Uber Helps Police Make Marijuana Arrest in Pennsylvania

Uber Helps Police Make Marijuana Arrest in Pennsylvania

A young man in Pennsylvania allegedly left a bag full of marijuana in the back of an Uber last December. Police say he emailed the car service a few days later asking for the bag to be returned. Instead of getting his weed back, and going on his merry way as planned, he has ended up in jail.

Malik Rasaan Mollett, 21, is being held on $150,000 bail in Westmoreland County Prison after admitting to an undercover police officer that the two pounds of marijuana they had in their possession was indeed his.

Image courtesy of Westmoreland County Jail

Mollett took the ride with Uber on December 29, 2018. The unidentified Uber driver contacted police January 2, 2019 after he claims to have taken his first look into the bag that Mollett was asking to have returned. When the driver realized he’d unknowingly been driving around with two pounds of marijuana in his car for three days, he decided to contact the Pennsylvania State Police.

Having been provided Mollett’s phone number by the driver, a state trooper posing as a representative of Uber, called Mollett to set up a time to return the bag. After Mollett texted the officers a photo of the bag to confirm it was his, they agreed to meet in a McDonald’s parking lot in Irwin.

Trooper Steve Limani said that when the undercover officer handed the bag of marijuana back to Mollett, he asked, “How much of it did you smoke?” The trooper assured Mollett that they had not smoked any of it, and walked away from the vehicle. At that time, the other officers moved in to make the arrest. Mollett reportedly changed his story once in custody, claiming the bag was not actually his.

Image courtesy of Pennsylvania State Police

Mollett now faces up to one year in jail, and may have to pay up to $5,000 in fines.

Pennsylvania Lawmakers Approve Marijuana Decriminalization Bill In Committee Vote

Pennsylvania Lawmakers Approve Marijuana Decriminalization Bill In Committee Vote

A bill to decriminalize marijuana in Pennsylvania cleared a critical hurdle on Tuesday.

The legislation, sponsored by Republican state Rep. Barry Jozwiak, would downgrade penalties for possession of under 30 grams of cannabis from a third-degree misdemeanor to a summary offense, punishable by up to a $300 fine and no jail time for first- and second-time offenders.

Though there was some uncertainty heading into Tuesday’s vote, the House Judiciary Committee approved the proposal, 14-9, after shooting down an amendment that would have barred local jurisdictions in the state from imposing their own decriminalization policies.

A number of Pennsylvania cities, including Philadelphia and Pittsburgh, have already decriminalized cannabis. But under state law, possession is currently regarded as a third-degree misdemeanor that carries penalties of up to a $500 fine, up to 30 days of jail time and a drivers license suspension.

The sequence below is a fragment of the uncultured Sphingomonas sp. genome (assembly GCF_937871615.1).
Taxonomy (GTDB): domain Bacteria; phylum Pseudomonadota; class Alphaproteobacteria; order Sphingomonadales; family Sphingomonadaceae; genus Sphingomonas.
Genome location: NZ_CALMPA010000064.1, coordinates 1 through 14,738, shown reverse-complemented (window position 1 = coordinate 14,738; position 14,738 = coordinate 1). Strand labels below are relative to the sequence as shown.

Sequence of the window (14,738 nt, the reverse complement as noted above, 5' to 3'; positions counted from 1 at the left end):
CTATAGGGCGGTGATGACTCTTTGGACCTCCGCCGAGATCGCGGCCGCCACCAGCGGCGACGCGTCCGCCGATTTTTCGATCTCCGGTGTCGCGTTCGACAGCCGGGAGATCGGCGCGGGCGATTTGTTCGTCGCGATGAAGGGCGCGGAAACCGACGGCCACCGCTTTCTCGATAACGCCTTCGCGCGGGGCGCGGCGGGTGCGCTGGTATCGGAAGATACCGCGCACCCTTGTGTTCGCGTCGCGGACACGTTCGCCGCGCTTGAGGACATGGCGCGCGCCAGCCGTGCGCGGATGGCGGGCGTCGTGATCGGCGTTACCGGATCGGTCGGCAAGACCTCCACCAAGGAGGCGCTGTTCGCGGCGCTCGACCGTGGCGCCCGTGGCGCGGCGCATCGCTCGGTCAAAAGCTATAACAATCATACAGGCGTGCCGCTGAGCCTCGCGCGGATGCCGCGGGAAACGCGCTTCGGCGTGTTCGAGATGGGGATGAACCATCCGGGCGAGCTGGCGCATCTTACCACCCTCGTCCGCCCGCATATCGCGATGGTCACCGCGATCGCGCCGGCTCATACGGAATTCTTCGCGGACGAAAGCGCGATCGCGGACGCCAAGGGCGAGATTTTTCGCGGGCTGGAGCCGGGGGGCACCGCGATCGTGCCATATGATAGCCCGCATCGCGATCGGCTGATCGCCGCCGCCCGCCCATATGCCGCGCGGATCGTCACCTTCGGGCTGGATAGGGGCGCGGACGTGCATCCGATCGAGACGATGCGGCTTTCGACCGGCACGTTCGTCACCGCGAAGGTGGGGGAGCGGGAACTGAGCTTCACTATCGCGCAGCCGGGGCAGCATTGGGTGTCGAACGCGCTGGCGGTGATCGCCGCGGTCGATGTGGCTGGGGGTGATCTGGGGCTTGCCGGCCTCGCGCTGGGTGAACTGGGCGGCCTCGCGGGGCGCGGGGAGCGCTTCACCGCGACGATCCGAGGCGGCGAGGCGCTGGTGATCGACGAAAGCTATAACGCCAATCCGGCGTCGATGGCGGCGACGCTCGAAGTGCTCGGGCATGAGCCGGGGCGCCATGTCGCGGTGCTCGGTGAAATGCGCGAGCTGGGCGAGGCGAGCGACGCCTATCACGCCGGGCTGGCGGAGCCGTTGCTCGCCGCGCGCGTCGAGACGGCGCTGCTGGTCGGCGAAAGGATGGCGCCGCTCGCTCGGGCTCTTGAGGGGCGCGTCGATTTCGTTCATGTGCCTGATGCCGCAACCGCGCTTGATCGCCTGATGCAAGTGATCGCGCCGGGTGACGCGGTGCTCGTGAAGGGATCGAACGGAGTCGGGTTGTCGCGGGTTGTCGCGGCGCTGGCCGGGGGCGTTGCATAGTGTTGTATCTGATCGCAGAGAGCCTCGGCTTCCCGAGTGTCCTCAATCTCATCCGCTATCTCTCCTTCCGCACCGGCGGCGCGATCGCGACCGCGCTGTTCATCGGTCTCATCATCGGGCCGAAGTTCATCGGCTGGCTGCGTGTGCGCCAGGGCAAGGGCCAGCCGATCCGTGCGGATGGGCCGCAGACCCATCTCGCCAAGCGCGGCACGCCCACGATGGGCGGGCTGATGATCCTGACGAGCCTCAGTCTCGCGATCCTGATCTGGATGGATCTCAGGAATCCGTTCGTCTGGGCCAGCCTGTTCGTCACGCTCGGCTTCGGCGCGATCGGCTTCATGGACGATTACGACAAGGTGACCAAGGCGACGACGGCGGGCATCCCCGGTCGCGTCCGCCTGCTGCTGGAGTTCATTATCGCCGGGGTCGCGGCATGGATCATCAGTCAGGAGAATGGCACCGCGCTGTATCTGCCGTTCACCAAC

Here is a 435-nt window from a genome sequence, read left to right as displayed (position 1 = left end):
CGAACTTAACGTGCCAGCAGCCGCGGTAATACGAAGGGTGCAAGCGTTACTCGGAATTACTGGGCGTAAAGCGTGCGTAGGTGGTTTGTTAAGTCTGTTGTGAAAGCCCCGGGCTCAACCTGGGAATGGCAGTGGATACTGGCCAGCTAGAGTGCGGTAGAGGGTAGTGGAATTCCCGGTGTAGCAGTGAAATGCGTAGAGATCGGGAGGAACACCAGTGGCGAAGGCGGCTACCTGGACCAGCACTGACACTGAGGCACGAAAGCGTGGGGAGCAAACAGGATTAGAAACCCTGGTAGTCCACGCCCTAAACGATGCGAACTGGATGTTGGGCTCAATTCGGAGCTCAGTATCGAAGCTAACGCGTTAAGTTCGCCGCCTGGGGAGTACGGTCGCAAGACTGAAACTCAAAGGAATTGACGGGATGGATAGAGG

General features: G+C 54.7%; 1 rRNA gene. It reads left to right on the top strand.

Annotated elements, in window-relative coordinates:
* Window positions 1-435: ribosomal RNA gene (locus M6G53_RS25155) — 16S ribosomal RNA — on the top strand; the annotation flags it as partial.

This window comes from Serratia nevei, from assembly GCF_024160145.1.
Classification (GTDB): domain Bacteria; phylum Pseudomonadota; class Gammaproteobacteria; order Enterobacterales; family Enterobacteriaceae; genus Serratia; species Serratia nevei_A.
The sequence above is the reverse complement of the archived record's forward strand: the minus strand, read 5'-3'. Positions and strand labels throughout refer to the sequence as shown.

Jozwiak, a former state trooper and sheriff, said he drew motivation for the bill from the Berks County District Attorney, noting that the “courts are clogged” with low-level cannabis cases and that some police have already adopted less punitive means of dealing with simple possession.

Ozwiak has also argued that decriminalization makes economic sense.

“This bill will reduce the workload in the court system, save millions of dollars, and allows police to file citations at the local district justice level,” he wrote in a 2017 co-sponsorship memorandum. “Officers could now stay on duty, rather than be tied up in court for hours. This is a good economic decision.”

A previous version of the bill, introduced in 2015, did not receive a committee vote. Now that it’s been reintroduced and voted out of committee, there’s a small window of time for a full floor vote before the close of the legislative session on November 30.

If the legislation is ultimately approved by the House and Senate, Gov. Tom Wolf (D) would likely sign it, as he’s voiced support for decriminalization in the past. Wolf has said he’s not ready to back full legalization in Pennsylvania, though.

Marijuana reform advocates were following the bill closely, though some contended that the legislation was too restrictive.

“Pending review of the specific language that was voted out of committee, we are optimistic that this bill will help reduce the almost 20,000 Pennsylvanians caught up in the criminal justice system over minor cannabis possession,” Patrick Nightingale, executive director of Pittsburgh NORML, told Marijuana Moment. “We will be working with our allies in the House to offer amendments that will insure cannabis consumers do not face criminal prosecution under any circumstances for possession of a small amount.”

What’s more, an amendment from the sponsor that was attached to the bill in committee on Tuesday would charge individuals who possess cannabis in a motor vehicle or on school grounds with a misdemeanor, according to advocates.

“We will work with our supporters in the House to make this a real decriminalization bill that does not escalate to a misdemeanor under any circumstances,” Nightingale said.